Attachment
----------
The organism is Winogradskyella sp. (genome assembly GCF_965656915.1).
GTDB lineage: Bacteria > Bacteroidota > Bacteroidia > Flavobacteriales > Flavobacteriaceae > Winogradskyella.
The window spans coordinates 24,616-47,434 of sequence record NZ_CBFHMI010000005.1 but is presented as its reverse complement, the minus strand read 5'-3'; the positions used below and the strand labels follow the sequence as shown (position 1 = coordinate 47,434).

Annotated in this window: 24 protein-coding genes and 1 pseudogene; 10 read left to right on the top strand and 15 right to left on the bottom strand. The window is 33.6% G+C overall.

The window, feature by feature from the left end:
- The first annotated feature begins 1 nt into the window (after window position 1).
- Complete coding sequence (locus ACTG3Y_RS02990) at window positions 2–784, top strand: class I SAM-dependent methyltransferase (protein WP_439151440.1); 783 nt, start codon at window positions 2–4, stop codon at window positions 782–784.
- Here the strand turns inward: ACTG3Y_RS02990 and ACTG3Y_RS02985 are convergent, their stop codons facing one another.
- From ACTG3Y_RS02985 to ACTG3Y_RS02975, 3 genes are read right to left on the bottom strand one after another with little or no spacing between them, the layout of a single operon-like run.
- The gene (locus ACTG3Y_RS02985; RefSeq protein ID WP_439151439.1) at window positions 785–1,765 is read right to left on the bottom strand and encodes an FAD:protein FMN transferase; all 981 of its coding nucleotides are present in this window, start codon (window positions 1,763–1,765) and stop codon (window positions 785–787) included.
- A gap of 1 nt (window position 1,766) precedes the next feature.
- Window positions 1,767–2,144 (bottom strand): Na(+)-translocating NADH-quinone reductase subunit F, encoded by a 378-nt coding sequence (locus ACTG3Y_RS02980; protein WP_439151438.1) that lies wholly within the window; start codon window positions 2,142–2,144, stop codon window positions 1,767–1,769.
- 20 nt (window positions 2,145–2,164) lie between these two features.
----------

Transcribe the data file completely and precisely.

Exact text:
The organism is Winogradskyella sp. (genome assembly GCF_965656915.1).
GTDB lineage: Bacteria > Bacteroidota > Bacteroidia > Flavobacteriales > Flavobacteriaceae > Winogradskyella.
The window spans coordinates 24,616-47,434 of sequence record NZ_CBFHMI010000005.1 but is presented as its reverse complement, the minus strand read 5'-3'; the positions used below and the strand labels follow the sequence as shown (position 1 = coordinate 47,434).

Annotated in this window: 24 protein-coding genes and 1 pseudogene; 10 read left to right on the top strand and 15 right to left on the bottom strand. The window is 33.6% G+C overall.

The window, feature by feature from the left end:
- The first annotated feature begins 1 nt into the window (after window position 1).
- Complete coding sequence (locus ACTG3Y_RS02990) at window positions 2–784, top strand: class I SAM-dependent methyltransferase (protein WP_439151440.1); 783 nt, start codon at window positions 2–4, stop codon at window positions 782–784.
- Here the strand turns inward: ACTG3Y_RS02990 and ACTG3Y_RS02985 are convergent, their stop codons facing one another.
- From ACTG3Y_RS02985 to ACTG3Y_RS02975, 3 genes are read right to left on the bottom strand one after another with little or no spacing between them, the layout of a single operon-like run.
- The gene (locus ACTG3Y_RS02985; RefSeq protein ID WP_439151439.1) at window positions 785–1,765 is read right to left on the bottom strand and encodes an FAD:protein FMN transferase; all 981 of its coding nucleotides are present in this window, start codon (window positions 1,763–1,765) and stop codon (window positions 785–787) included.
- A gap of 1 nt (window position 1,766) precedes the next feature.
- Window positions 1,767–2,144 (bottom strand): Na(+)-translocating NADH-quinone reductase subunit F, encoded by a 378-nt coding sequence (locus ACTG3Y_RS02980; protein WP_439151438.1) that lies wholly within the window; start codon window positions 2,142–2,144, stop codon window positions 1,767–1,769.
- 20 nt (window positions 2,145–2,164) lie between these two features.